[CT Birds] Sandy Point

Milan Bull mbull at ctaudubon.org
Tue Jun 2 13:21:27 EDT 2009

Piqued by Maria and Nick's report from Sandy Point, I took a ride with Charlie Barnard this morning to Sandy Point West Haven.  For as long as I can remember, Sandy Point has been a regionally important nesting site for common and least terns, and, more recently, a pioneering site for black skimmers in CT.  Much work has been done on the terns at this site over the years by Dennis Varza, DEP, Fred Sibley, etc.  For the last couple of years, COA has sponsored an intern to monitor the site for disturbances, and DEP volunteers and staff biologists work hard to rope off the colony and erect exclosures for nesting plovers.   Today there are four pairs of piping plovers, two pairs of American oystercatchers, and a couple pairs of spotted sandpipers.  Not a single nesting tern or skimmer is in evidence here!  What was a raucous colony of breeding birds is now like Silent Spring.  The question is why?  Peregrines? I doubt it, as they have been around for several years now.  Tidal wash?  It hasn't affected the plovers.  Old Field Creek marsh restoration?  The new channel and tide gates don't seem to have changed the point topography yet.  Delayed?  It is getting late in the season not to notice at least courtship activity.   Clearly, tern colonies are dynamic and ephemeral, but this colony seems to have been such a permanent part of the shoreline it is hard to reconcile that has disappeared.  Let's hope it returns, and soon.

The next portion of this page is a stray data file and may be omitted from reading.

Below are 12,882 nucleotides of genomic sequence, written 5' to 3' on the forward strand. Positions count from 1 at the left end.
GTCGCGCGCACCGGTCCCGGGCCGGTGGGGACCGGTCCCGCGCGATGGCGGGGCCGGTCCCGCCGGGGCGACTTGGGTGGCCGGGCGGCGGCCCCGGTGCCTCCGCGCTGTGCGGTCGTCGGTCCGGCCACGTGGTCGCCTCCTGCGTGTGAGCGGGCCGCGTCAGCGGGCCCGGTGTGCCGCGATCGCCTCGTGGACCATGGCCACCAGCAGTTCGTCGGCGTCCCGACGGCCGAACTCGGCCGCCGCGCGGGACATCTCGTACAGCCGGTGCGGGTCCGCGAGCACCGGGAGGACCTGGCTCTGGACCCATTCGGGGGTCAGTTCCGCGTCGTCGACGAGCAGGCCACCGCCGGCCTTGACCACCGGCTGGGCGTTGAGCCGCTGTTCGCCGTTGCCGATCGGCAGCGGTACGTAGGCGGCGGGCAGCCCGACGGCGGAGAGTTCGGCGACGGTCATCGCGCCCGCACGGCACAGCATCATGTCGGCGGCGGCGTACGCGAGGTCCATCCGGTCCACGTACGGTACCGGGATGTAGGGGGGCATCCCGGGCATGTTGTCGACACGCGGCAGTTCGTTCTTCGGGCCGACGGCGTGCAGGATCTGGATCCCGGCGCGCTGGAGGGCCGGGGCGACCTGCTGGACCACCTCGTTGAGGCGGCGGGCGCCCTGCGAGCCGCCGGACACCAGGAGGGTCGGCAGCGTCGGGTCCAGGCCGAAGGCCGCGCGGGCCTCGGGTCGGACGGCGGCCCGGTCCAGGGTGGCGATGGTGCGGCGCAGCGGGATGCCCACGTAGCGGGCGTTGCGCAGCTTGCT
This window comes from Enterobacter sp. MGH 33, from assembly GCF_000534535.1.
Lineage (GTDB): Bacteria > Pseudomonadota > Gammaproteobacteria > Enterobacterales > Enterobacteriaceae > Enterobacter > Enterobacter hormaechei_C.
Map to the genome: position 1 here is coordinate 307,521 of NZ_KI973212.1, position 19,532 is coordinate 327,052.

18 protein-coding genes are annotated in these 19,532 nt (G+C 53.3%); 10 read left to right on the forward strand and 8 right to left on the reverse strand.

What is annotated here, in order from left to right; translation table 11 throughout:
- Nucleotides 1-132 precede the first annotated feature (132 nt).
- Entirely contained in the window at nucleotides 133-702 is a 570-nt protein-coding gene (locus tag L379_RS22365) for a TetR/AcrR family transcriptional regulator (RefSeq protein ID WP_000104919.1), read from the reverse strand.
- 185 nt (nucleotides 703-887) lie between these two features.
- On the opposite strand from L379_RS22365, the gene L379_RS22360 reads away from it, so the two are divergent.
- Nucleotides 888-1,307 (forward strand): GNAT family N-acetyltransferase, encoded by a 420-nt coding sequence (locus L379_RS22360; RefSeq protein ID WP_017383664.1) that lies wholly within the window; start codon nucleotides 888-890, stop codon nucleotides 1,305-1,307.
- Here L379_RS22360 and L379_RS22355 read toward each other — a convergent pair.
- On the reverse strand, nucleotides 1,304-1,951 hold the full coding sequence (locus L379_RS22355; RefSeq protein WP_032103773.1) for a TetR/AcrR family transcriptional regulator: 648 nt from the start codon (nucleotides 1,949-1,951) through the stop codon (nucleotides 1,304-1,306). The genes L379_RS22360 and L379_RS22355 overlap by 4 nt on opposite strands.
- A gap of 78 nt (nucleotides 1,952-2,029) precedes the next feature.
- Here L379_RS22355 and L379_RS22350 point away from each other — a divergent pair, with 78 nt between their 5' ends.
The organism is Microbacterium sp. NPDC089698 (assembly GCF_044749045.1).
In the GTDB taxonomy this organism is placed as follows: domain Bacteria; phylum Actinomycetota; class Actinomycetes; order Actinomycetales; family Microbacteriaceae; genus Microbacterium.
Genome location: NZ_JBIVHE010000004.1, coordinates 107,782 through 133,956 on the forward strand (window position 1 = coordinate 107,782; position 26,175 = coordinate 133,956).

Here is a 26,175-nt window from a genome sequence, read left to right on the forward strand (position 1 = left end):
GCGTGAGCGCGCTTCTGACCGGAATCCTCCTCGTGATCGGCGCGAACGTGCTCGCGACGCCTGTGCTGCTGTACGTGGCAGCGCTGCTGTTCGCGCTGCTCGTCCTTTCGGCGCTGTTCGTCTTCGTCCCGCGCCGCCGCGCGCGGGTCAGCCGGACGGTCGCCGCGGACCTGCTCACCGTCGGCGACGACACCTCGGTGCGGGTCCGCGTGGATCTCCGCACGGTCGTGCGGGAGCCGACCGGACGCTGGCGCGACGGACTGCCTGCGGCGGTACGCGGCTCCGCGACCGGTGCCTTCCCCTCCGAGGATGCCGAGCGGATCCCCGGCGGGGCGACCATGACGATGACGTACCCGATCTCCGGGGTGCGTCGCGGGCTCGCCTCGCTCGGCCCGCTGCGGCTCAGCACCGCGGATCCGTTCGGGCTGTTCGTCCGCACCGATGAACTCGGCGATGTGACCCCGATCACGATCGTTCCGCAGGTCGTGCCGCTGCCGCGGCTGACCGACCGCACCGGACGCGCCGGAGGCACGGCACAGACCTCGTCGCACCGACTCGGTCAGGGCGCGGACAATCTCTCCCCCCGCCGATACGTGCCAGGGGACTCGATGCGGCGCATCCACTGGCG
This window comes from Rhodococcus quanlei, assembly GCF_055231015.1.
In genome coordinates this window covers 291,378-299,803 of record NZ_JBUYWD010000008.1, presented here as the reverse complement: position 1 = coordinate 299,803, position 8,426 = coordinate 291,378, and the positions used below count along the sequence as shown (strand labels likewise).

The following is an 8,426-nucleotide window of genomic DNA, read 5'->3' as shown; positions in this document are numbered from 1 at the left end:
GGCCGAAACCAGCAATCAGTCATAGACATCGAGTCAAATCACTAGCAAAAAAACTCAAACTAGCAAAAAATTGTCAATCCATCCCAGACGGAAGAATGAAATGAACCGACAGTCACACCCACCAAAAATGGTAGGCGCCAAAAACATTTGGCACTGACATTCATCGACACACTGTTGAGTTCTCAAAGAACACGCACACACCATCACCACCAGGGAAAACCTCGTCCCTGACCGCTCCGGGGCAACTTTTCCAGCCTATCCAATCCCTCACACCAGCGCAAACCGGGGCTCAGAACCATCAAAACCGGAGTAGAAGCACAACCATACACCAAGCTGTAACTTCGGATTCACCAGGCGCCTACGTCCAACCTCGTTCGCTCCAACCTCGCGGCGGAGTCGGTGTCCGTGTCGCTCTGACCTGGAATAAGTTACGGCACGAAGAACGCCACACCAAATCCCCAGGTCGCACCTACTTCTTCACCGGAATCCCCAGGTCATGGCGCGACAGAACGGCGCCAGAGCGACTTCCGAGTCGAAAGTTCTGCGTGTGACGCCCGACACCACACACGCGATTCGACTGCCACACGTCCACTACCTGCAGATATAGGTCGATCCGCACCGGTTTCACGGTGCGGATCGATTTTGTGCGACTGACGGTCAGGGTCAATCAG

Milan G. Bull

Senior Director of Science and Conservation

Connecticut Audubon Society

2325 Burr St.

Fairfield, CT 06824


mbull at ctaudubon.org

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